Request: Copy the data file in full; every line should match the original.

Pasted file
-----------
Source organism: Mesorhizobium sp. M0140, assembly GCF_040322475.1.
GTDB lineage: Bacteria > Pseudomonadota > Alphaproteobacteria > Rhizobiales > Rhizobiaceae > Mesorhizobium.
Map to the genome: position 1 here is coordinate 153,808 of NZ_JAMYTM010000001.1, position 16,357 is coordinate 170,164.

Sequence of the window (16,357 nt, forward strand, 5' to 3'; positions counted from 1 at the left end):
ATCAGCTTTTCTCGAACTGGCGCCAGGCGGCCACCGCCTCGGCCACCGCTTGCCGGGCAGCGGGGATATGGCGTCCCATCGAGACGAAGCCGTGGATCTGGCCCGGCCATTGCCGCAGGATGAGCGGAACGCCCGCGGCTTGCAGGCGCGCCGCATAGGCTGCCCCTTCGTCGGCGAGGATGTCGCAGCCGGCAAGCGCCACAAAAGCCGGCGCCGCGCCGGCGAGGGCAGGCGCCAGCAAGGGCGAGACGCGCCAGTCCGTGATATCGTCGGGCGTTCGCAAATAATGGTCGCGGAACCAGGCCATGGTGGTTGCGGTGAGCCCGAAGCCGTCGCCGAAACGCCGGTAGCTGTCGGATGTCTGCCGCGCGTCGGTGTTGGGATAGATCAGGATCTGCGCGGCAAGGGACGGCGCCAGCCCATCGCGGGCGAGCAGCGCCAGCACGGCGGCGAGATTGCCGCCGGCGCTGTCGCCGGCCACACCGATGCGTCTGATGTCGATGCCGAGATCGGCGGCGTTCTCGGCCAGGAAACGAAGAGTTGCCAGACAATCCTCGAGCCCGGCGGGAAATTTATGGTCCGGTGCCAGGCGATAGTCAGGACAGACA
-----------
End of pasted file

Source organism: Mesorhizobium sp. M0140, assembly GCF_040322475.1.
GTDB lineage: Bacteria > Pseudomonadota > Alphaproteobacteria > Rhizobiales > Rhizobiaceae > Mesorhizobium.
Map to the genome: position 1 here is coordinate 153,808 of NZ_JAMYTM010000001.1, position 16,357 is coordinate 170,164.

Sequence of the window (16,357 nt, forward strand, 5' to 3'; positions counted from 1 at the left end):
ATCAGCTTTTCTCGAACTGGCGCCAGGCGGCCACCGCCTCGGCCACCGCTTGCCGGGCAGCGGGGATATGGCGTCCCATCGAGACGAAGCCGTGGATCTGGCCCGGCCATTGCCGCAGGATGAGCGGAACGCCCGCGGCTTGCAGGCGCGCCGCATAGGCTGCCCCTTCGTCGGCGAGGATGTCGCAGCCGGCAAGCGCCACAAAAGCCGGCGCCGCGCCGGCGAGGGCAGGCGCCAGCAAGGGCGAGACGCGCCAGTCCGTGATATCGTCGGGCGTTCGCAAATAATGGTCGCGGAACCAGGCCATGGTGGTTGCGGTGAGCCCGAAGCCGTCGCCGAAACGCCGGTAGCTGTCGGATGTCTGCCGCGCGTCGGTGTTGGGATAGATCAGGATCTGCGCGGCAAGGGACGGCGCCAGCCCATCGCGGGCGAGCAGCGCCAGCACGGCGGCGAGATTGCCGCCGGCGCTGTCGCCGGCCACACCGATGCGTCTGATGTCGATGCCGAGATCGGCGGCGTTCTCGGCCAGGAAACGAAGAGTTGCCAGACAATCCTCGAGCCCGGCGGGAAATTTATGGTCCGGTGCCAGGCGATAGTCAGGACAGACA